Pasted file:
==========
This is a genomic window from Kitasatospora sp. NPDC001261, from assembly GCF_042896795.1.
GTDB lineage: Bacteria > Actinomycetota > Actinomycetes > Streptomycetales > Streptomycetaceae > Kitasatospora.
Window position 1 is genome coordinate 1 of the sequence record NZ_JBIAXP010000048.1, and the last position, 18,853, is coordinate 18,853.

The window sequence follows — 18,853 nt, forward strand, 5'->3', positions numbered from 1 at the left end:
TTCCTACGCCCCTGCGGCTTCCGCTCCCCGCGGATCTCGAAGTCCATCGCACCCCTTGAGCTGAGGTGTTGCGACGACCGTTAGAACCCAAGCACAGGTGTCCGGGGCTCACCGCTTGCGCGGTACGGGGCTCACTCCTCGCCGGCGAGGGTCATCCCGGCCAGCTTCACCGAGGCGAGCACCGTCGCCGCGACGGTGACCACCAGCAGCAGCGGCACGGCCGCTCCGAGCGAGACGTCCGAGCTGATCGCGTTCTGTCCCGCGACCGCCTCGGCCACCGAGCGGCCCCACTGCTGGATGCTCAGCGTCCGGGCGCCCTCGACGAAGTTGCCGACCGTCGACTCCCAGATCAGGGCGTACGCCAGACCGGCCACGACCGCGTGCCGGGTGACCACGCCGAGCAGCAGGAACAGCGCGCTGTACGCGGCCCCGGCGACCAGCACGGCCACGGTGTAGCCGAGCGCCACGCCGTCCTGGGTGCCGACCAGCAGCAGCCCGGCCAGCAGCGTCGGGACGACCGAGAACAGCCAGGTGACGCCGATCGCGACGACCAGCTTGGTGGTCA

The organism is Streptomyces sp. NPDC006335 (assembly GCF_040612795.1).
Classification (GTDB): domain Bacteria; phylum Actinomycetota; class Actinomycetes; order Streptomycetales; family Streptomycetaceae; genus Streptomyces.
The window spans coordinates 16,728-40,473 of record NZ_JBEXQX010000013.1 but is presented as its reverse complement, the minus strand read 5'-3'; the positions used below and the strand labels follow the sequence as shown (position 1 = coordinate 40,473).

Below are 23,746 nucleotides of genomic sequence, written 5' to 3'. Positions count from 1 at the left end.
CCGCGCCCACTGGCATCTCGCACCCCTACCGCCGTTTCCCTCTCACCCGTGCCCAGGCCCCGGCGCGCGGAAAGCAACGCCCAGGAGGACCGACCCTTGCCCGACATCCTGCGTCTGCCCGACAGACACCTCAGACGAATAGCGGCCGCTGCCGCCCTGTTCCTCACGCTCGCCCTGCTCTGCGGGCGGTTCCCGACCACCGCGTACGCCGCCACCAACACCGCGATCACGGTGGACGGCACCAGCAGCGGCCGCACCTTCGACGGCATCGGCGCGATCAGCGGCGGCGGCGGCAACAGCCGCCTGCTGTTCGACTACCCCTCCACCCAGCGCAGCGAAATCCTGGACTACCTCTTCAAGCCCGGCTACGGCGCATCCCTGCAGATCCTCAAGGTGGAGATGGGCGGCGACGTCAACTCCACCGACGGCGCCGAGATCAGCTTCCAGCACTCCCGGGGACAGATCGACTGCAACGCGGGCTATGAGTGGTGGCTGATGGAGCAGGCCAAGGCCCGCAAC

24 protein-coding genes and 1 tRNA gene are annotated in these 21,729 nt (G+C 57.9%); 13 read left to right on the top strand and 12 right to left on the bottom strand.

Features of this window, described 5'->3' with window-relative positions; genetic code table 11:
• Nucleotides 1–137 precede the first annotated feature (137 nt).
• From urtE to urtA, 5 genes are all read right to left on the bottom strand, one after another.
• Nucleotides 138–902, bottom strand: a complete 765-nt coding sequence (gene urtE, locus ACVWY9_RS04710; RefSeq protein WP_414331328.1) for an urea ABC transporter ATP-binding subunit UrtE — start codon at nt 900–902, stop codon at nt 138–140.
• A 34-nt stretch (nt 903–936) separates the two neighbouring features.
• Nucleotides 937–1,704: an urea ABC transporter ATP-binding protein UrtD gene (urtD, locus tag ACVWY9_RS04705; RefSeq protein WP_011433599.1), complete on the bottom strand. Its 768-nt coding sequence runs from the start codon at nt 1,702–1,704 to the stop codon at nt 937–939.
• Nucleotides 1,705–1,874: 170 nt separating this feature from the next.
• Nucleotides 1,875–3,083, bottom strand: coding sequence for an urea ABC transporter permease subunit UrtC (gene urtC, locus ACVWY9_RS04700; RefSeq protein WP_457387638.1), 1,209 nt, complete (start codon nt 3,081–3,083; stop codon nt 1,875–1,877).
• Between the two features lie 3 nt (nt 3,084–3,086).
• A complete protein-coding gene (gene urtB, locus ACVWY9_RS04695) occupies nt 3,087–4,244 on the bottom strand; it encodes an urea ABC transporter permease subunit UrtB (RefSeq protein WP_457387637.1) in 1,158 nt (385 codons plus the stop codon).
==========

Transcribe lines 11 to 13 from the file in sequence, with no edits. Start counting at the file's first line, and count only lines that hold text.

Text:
24 protein-coding genes and 1 tRNA gene are annotated in these 21,729 nt (G+C 57.9%); 13 read left to right on the top strand and 12 right to left on the bottom strand.

Features of this window, described 5'->3' with window-relative positions; genetic code table 11:
• Nucleotides 1–137 precede the first annotated feature (137 nt).